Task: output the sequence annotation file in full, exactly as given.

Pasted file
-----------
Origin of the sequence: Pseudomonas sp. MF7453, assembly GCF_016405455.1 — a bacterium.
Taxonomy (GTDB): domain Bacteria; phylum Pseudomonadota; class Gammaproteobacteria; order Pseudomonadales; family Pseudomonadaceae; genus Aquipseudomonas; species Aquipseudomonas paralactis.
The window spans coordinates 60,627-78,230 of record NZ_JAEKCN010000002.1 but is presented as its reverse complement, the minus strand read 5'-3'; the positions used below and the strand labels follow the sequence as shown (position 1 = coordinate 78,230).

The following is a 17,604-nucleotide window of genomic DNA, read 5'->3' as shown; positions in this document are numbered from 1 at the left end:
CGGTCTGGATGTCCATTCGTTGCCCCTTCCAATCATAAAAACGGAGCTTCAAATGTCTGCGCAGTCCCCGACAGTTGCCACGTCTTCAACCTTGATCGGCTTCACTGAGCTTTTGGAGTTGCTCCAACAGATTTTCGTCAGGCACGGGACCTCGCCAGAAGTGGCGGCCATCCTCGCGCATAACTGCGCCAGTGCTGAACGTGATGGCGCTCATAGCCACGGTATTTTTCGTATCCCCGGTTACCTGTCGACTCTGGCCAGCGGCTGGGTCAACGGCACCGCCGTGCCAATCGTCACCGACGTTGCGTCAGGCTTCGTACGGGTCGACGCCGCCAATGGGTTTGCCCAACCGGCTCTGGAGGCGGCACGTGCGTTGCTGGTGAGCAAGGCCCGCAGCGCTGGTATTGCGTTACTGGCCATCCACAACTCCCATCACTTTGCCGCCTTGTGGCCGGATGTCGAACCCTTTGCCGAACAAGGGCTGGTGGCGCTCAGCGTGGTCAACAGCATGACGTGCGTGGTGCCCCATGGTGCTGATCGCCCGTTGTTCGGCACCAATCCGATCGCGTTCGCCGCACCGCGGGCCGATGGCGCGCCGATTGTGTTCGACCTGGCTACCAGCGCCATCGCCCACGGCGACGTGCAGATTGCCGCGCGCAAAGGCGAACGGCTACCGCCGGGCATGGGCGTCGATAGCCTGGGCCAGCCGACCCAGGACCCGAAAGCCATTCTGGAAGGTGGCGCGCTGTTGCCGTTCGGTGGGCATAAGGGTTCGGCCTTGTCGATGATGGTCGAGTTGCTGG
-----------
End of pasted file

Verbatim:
Origin of the sequence: Pseudomonas sp. MF7453, assembly GCF_016405455.1 — a bacterium.
Taxonomy (GTDB): domain Bacteria; phylum Pseudomonadota; class Gammaproteobacteria; order Pseudomonadales; family Pseudomonadaceae; genus Aquipseudomonas; species Aquipseudomonas paralactis.
The window spans coordinates 60,627-78,230 of record NZ_JAEKCN010000002.1 but is presented as its reverse complement, the minus strand read 5'-3'; the positions used below and the strand labels follow the sequence as shown (position 1 = coordinate 78,230).

The following is a 17,604-nucleotide window of genomic DNA, read 5'->3' as shown; positions in this document are numbered from 1 at the left end:
CGGTCTGGATGTCCATTCGTTGCCCCTTCCAATCATAAAAACGGAGCTTCAAATGTCTGCGCAGTCCCCGACAGTTGCCACGTCTTCAACCTTGATCGGCTTCACTGAGCTTTTGGAGTTGCTCCAACAGATTTTCGTCAGGCACGGGACCTCGCCAGAAGTGGCGGCCATCCTCGCGCATAACTGCGCCAGTGCTGAACGTGATGGCGCTCATAGCCACGGTATTTTTCGTATCCCCGGTTACCTGTCGACTCTGGCCAGCGGCTGGGTCAACGGCACCGCCGTGCCAATCGTCACCGACGTTGCGTCAGGCTTCGTACGGGTCGACGCCGCCAATGGGTTTGCCCAACCGGCTCTGGAGGCGGCACGTGCGTTGCTGGTGAGCAAGGCCCGCAGCGCTGGTATTGCGTTACTGGCCATCCACAACTCCCATCACTTTGCCGCCTTGTGGCCGGATGTCGAACCCTTTGCCGAACAAGGGCTGGTGGCGCTCAGCGTGGTCAACAGCATGACGTGCGTGGTGCCCCATGGTGCTGATCGCCCGTTGTTCGGCACCAATCCGATCGCGTTCGCCGCACCGCGGGCCGATGGCGCGCCGATTGTGTTCGACCTGGCTACCAGCGCCATCGCCCACGGCGACGTGCAGATTGCCGCGCGCAAAGGCGAACGGCTACCGCCGGGCATGGGCGTCGATAGCCTGGGCCAGCCGACCCAGGACCCGAAAGCCATTCTGGAAGGTGGCGCGCTGTTGCCGTTCGGTGGGCATAAGGGTTCGGCCTTGTCGATGATGGTCGAGTTGCTGG